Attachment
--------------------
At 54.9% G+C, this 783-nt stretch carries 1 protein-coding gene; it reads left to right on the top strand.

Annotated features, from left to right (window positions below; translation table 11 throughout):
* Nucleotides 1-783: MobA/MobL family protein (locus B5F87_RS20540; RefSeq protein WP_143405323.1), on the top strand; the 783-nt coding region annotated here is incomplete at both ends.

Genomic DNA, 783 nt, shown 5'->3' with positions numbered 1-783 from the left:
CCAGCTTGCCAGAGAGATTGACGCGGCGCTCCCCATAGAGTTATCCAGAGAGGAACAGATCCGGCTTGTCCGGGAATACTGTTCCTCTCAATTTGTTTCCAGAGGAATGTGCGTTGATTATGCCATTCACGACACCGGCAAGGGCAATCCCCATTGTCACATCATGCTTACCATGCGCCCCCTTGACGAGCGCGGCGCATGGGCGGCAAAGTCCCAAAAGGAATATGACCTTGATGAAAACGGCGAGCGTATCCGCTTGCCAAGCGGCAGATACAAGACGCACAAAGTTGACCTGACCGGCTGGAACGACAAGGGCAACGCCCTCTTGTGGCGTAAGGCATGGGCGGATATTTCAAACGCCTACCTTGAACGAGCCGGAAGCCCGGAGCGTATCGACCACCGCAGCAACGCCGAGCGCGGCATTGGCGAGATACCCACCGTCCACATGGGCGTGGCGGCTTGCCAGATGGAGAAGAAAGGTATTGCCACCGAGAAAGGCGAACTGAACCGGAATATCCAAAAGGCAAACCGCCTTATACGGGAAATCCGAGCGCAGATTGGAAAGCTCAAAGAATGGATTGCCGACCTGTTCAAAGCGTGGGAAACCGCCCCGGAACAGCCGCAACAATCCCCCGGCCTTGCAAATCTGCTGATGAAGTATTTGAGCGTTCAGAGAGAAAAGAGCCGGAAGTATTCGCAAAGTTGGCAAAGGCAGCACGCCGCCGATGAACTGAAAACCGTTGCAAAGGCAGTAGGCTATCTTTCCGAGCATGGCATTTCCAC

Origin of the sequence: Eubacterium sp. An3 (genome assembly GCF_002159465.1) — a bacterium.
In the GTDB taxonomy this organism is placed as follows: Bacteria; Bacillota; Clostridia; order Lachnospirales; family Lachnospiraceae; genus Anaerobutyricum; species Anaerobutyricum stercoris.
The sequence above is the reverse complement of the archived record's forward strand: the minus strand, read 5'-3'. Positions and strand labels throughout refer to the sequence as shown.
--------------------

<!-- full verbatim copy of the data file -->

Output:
At 54.9% G+C, this 783-nt stretch carries 1 protein-coding gene; it reads left to right on the top strand.

Annotated features, from left to right (window positions below; translation table 11 throughout):
* Nucleotides 1-783: MobA/MobL family protein (locus B5F87_RS20540; RefSeq protein WP_143405323.1), on the top strand; the 783-nt coding region annotated here is incomplete at both ends.

Genomic DNA, 783 nt, shown 5'->3' with positions numbered 1-783 from the left:
CCAGCTTGCCAGAGAGATTGACGCGGCGCTCCCCATAGAGTTATCCAGAGAGGAACAGATCCGGCTTGTCCGGGAATACTGTTCCTCTCAATTTGTTTCCAGAGGAATGTGCGTTGATTATGCCATTCACGACACCGGCAAGGGCAATCCCCATTGTCACATCATGCTTACCATGCGCCCCCTTGACGAGCGCGGCGCATGGGCGGCAAAGTCCCAAAAGGAATATGACCTTGATGAAAACGGCGAGCGTATCCGCTTGCCAAGCGGCAGATACAAGACGCACAAAGTTGACCTGACCGGCTGGAACGACAAGGGCAACGCCCTCTTGTGGCGTAAGGCATGGGCGGATATTTCAAACGCCTACCTTGAACGAGCCGGAAGCCCGGAGCGTATCGACCACCGCAGCAACGCCGAGCGCGGCATTGGCGAGATACCCACCGTCCACATGGGCGTGGCGGCTTGCCAGATGGAGAAGAAAGGTATTGCCACCGAGAAAGGCGAACTGAACCGGAATATCCAAAAGGCAAACCGCCTTATACGGGAAATCCGAGCGCAGATTGGAAAGCTCAAAGAATGGATTGCCGACCTGTTCAAAGCGTGGGAAACCGCCCCGGAACAGCCGCAACAATCCCCCGGCCTTGCAAATCTGCTGATGAAGTATTTGAGCGTTCAGAGAGAAAAGAGCCGGAAGTATTCGCAAAGTTGGCAAAGGCAGCACGCCGCCGATGAACTGAAAACCGTTGCAAAGGCAGTAGGCTATCTTTCCGAGCATGGCATTTCCAC

Origin of the sequence: Eubacterium sp. An3 (genome assembly GCF_002159465.1) — a bacterium.
In the GTDB taxonomy this organism is placed as follows: Bacteria; Bacillota; Clostridia; order Lachnospirales; family Lachnospiraceae; genus Anaerobutyricum; species Anaerobutyricum stercoris.
The sequence above is the reverse complement of the archived record's forward strand: the minus strand, read 5'-3'. Positions and strand labels throughout refer to the sequence as shown.